Effects of an onion by-product on bioactivity and safety markers in healthy rats

Eduvigis Roldan-Marin, Britta Krath, Morten Poulsen, Mona-Lise Binderup, Tom H. Nielsen, Max Hansen, Thaer Barri, Søren Langkilde, M Pilar Cano, Concepcion Sanchez-Moreno, Lars O. Dragsted

Research output: Contribution to journalJournal articleResearchpeer-review


Onions are excellent sources of bioactive compounds including fructo-oligosaccharides (FOS) and polyphenols. An onion by-product was characterised in order to be developed as a potentially bioactive food ingredient. Our main aim was to investigate whether the potential health and safety effects of this onion by-product were shared by either of two derived fractions, an extract containing the onion FOS and polyphenols and a residue fraction containing mainly cell wall materials. We report here on the effects of feeding these products on markers of potential toxicity, protective enzymes and gut environment in healthy rats. Rats were fed during 4 weeks with a diet containing the products or a control feed balanced in carbohydrate. The onion by-product and the extract caused anaemia as expected in rodents for Allium products. No other toxicity was observed, including genotoxicity. Glutathione reductase (GR) and glutathione peroxidase (GPx1) activities in erythrocytes increased when rats were fed with the onion extract. Hepatic gene expression of Gr, Gpx1, catalase, 5-aminolevulinate synthase and NAD(P)H:quinone oxidoreductase was not altered in any group of the onion fed rats. By contrast, γ-glutamate cysteine ligase catalytic subunit gene expression was upregulated but only in rats given the onion residue. The onion by-products as well as the soluble and insoluble fractions had prebiotic effects as evidenced by decreased pH, increased butyrate production and altered gut microbiota enzyme activities. In conclusion, the onion by-products have no in vivo genotoxicity, may support in vivo antioxidative defence and alter the functionality of the rat gut microbiota.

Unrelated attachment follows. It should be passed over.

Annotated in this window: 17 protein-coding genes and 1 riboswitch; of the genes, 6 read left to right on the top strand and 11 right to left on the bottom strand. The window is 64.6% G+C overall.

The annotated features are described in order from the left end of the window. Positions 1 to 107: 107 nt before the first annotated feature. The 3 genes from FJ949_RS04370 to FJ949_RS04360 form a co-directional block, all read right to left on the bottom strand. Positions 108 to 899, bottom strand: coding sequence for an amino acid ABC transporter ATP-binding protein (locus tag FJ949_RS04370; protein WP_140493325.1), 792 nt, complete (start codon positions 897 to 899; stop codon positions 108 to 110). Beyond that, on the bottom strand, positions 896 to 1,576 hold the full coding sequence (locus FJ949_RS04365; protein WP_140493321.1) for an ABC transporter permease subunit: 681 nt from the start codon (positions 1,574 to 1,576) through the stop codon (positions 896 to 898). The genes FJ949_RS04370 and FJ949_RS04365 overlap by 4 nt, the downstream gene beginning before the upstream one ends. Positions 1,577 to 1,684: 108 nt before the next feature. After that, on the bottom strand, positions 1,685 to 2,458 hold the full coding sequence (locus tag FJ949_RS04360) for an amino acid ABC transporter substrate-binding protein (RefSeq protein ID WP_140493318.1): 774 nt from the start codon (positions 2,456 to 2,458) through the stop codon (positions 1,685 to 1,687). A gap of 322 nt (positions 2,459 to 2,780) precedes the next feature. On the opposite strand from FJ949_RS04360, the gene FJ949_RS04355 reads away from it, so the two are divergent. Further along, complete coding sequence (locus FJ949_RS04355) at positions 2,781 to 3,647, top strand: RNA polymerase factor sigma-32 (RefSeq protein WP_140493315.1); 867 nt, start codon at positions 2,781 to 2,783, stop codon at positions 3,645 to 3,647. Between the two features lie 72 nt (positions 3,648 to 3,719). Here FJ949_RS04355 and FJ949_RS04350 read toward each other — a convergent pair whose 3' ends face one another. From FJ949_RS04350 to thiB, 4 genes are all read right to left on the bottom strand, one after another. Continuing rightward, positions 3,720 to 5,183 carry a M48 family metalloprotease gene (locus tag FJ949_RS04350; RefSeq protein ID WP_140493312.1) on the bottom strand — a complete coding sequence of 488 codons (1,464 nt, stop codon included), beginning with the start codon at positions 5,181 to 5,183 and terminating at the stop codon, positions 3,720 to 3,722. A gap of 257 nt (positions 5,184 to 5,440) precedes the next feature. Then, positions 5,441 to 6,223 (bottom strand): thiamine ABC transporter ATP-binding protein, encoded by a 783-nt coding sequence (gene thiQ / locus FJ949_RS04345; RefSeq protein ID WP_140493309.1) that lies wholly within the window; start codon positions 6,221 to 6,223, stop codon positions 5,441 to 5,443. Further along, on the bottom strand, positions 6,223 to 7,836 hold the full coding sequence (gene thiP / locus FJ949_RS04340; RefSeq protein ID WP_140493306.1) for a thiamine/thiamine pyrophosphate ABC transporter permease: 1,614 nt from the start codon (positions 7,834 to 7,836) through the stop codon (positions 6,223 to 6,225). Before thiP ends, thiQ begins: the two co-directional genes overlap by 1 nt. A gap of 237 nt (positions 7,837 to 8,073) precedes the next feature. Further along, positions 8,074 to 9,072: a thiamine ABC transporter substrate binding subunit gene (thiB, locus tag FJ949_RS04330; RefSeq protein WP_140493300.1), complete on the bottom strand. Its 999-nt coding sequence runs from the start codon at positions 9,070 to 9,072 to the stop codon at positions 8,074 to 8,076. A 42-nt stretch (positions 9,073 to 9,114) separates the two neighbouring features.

Original languageEnglish
JournalBritish Journal of Nutrition
Issue number11
Pages (from-to)1574-1582
Publication statusPublished - 2009


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